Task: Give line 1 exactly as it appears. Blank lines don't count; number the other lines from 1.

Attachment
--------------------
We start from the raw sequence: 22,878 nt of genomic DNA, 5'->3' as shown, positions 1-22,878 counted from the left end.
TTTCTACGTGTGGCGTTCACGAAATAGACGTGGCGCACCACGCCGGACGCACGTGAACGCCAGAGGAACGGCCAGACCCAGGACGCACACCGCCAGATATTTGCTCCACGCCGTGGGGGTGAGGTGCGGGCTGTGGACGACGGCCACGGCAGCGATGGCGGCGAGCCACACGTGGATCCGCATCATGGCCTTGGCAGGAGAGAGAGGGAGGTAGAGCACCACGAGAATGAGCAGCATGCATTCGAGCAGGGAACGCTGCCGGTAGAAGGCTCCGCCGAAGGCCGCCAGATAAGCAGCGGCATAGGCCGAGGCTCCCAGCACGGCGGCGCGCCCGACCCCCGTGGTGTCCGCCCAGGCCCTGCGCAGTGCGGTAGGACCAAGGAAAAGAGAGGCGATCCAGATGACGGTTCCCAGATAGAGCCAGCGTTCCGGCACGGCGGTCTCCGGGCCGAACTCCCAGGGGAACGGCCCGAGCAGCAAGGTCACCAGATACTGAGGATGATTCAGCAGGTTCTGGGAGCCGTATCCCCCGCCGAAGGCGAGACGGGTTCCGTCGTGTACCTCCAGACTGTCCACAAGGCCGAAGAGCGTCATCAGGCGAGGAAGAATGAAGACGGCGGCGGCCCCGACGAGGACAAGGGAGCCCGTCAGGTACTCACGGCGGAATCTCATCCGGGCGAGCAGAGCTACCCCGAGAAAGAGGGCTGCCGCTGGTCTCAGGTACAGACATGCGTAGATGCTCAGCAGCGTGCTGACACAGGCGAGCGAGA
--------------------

We start from the raw sequence: 22,878 nt of genomic DNA, 5'->3' as shown, positions 1-22,878 counted from the left end.